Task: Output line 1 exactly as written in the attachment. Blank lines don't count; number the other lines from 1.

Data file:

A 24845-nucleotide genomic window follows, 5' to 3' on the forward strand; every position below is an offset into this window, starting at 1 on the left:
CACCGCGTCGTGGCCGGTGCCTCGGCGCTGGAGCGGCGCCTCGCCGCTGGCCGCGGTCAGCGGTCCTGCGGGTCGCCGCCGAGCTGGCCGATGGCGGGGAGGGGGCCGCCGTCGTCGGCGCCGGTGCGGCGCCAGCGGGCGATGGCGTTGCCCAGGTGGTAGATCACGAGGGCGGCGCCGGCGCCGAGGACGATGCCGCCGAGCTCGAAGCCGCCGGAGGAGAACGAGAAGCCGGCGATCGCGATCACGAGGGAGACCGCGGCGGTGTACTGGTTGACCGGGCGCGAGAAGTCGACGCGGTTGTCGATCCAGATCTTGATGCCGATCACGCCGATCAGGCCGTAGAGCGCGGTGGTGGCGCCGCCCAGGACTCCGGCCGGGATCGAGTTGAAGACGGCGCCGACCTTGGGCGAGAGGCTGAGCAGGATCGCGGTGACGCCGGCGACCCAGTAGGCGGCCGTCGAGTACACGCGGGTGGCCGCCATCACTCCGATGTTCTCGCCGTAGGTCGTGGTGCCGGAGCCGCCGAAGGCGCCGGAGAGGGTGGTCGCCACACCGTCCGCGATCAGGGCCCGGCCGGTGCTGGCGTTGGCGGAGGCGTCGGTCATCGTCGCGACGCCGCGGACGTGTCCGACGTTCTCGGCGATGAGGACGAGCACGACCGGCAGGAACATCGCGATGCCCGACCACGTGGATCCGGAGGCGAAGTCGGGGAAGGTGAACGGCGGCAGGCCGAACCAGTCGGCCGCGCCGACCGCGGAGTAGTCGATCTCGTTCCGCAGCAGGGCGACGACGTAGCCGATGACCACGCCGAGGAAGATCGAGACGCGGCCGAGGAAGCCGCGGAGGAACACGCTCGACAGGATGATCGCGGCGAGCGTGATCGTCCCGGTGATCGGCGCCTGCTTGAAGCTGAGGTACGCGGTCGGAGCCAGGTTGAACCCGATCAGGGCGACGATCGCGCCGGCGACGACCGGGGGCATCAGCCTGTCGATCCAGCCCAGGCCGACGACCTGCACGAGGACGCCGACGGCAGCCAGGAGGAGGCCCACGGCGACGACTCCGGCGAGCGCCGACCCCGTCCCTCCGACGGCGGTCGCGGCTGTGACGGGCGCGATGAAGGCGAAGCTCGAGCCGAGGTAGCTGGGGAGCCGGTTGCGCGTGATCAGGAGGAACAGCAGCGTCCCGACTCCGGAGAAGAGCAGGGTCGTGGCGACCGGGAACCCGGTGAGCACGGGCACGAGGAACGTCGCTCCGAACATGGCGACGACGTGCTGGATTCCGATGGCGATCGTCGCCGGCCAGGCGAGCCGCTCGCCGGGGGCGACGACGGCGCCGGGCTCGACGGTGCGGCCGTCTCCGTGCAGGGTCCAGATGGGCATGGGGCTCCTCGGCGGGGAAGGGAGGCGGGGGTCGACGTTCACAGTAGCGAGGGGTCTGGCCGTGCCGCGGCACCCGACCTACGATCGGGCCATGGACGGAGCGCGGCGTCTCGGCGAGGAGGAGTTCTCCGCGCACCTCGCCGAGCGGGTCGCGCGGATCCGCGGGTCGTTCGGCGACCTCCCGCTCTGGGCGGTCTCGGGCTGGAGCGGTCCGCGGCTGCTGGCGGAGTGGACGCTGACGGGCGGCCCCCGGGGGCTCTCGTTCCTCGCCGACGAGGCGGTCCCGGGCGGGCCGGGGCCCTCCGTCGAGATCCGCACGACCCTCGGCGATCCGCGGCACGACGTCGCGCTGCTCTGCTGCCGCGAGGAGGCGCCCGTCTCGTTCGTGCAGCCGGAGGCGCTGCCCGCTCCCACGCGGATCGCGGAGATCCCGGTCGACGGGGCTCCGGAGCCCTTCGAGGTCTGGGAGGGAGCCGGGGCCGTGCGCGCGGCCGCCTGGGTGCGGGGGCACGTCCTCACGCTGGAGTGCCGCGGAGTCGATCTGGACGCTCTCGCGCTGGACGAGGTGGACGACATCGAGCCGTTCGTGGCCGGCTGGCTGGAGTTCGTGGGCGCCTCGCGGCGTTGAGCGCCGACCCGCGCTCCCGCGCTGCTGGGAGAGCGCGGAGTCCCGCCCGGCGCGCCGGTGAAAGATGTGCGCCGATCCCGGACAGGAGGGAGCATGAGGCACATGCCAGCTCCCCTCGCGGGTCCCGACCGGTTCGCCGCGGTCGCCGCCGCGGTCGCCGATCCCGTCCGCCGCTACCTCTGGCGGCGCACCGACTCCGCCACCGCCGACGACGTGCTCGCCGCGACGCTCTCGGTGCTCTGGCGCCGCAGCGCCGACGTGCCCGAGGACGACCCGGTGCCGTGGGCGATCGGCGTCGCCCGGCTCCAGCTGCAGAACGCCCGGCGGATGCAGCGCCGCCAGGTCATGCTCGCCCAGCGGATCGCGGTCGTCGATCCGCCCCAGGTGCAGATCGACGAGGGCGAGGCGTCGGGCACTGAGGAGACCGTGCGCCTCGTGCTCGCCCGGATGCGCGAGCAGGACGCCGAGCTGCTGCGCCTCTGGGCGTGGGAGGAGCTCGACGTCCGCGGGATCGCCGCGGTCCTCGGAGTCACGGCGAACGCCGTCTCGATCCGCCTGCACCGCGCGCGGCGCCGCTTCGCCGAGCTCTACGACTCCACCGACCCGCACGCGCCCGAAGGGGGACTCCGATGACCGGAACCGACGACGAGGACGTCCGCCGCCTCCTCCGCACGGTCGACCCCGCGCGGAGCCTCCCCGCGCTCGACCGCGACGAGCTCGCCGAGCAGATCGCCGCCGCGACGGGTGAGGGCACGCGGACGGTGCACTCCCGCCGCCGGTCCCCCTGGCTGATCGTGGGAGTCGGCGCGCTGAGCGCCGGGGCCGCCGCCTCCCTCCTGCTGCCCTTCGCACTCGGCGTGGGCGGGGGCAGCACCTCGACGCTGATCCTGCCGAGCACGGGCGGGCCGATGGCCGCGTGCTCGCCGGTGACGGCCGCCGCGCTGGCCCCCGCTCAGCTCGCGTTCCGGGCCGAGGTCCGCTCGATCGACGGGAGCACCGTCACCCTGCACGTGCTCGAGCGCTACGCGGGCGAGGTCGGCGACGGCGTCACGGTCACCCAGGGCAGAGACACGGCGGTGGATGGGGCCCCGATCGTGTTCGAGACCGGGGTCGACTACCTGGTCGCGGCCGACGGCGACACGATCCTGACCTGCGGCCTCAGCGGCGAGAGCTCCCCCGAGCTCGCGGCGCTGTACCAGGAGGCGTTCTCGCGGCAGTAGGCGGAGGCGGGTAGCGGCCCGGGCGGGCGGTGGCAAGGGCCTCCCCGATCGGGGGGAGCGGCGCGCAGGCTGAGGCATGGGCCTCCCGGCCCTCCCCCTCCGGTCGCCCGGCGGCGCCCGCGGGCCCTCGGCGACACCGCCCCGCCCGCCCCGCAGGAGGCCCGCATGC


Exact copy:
A 24845-nucleotide genomic window follows, 5' to 3' on the forward strand; every position below is an offset into this window, starting at 1 on the left: